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System for translating to and from single error correction-double error detection hamming code and byte parity code

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US3648239A
US3648239A US3648239DA US3648239A US 3648239 A US3648239 A US 3648239A US 3648239D A US3648239D A US 3648239DA US 3648239 A US3648239 A US 3648239A
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data
error
bits
means
parity
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William C Carter
Keith A Duke
Donald C Jessep Jr
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International Business Machines Corp
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International Business Machines Corp
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    • GPHYSICS
    • G06COMPUTING; CALCULATING; COUNTING
    • G06FELECTRICAL DIGITAL DATA PROCESSING
    • G06F11/00Error detection; Error correction; Monitoring
    • G06F11/07Responding to the occurrence of a fault, e.g. fault tolerance
    • G06F11/08Error detection or correction by redundancy in data representation, e.g. by using checking codes
    • G06F11/10Adding special bits or symbols to the coded information, e.g. parity check, casting out 9's or 11's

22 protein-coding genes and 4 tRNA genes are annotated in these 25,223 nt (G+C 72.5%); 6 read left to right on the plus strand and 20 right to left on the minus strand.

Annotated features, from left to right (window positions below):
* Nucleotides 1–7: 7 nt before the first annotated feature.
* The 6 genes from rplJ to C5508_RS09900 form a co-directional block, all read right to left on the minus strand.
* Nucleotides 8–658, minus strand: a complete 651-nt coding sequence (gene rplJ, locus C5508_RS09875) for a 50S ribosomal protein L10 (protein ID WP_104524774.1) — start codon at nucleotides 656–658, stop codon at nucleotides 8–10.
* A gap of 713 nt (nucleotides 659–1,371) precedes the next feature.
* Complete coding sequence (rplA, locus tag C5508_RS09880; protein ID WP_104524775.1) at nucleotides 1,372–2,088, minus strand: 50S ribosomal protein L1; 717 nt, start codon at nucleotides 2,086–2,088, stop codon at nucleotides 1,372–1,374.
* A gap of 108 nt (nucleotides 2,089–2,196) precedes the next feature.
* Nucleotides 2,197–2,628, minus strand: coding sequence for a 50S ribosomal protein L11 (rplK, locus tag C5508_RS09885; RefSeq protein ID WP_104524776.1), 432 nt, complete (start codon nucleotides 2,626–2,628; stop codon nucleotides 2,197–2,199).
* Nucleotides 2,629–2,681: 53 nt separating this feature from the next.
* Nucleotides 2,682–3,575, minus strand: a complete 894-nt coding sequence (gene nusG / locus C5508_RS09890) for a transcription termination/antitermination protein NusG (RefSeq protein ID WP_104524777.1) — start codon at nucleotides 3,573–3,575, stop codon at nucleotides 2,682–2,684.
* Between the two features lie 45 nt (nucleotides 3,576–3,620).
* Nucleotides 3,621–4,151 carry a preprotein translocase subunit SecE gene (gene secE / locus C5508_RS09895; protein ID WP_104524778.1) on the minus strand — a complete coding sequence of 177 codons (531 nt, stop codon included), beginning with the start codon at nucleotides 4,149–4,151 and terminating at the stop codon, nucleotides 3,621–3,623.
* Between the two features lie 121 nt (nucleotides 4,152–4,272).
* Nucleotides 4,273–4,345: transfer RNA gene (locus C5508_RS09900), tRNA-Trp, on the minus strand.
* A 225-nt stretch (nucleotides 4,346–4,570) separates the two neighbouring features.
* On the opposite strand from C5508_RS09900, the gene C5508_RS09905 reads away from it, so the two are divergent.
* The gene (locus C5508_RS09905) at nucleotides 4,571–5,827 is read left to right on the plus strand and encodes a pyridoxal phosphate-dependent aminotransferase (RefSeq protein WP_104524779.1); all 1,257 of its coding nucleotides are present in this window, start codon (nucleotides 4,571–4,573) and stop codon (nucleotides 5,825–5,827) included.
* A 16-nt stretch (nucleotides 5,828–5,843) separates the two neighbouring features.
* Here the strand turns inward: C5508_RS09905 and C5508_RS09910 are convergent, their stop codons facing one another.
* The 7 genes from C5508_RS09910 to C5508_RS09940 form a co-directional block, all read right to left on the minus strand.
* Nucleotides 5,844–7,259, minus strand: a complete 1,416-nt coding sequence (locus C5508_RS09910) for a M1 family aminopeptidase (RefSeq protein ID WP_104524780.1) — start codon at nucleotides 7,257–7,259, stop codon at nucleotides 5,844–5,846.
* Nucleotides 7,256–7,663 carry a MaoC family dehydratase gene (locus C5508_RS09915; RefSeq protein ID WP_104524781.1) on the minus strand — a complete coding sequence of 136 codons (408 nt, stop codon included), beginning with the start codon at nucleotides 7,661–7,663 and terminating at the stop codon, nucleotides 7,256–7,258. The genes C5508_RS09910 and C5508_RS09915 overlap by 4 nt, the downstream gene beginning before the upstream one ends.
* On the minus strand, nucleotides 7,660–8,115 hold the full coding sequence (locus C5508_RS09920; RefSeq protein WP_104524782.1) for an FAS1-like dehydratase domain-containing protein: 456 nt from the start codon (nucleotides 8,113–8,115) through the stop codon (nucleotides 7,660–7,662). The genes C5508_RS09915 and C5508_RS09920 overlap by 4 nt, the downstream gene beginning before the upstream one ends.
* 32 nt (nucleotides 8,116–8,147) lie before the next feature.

• G06F11/1008Adding special bits or symbols to the coded information, e.g. parity check, casting out 9's or 11's in individual solid state devices
    • G06F11/1012Adding special bits or symbols to the coded information, e.g. parity check, casting out 9's or 11's in individual solid state devices using codes or arrangements adapted for a specific type of error
    • GPHYSICS
    • G06COMPUTING; CALCULATING; COUNTING
    • G06FELECTRICAL DIGITAL DATA PROCESSING
    • G06F11/00Error detection; Error correction; Monitoring
    • G06F11/07Responding to the occurrence of a fault, e.g. fault tolerance
    • G06F11/08Error detection or correction by redundancy in data representation, e.g. by using checking codes
    • G06F11/10Adding special bits or symbols to the coded information, e.g. parity check, casting out 9's or 11's

Abstract

An SEC/DED error detection and data translation mechanism is described. By the use of unique circuit design features, the same logical circuitry is capable of automatically taking Hamming encoded data from memory and parity encoding same for transmission elsewhere in the system as well as forming the necessary syndromes for purposes of error detection and correction. The same circuitry is capable of receiving encoded data from elsewhere in the system, first checking for any parity error and, if parity is proper, will generate the necessary Hamming check bits for storing in the memory together with the data information. The disclosed circuitry, by means of the unique partitioning thereof, separates the error detection and correction functions. It also generates parity bits essentially in parallel with error detection after a memory read cycle with the result that the data is propagated through the correction circuitry only when a single data bit error is detected.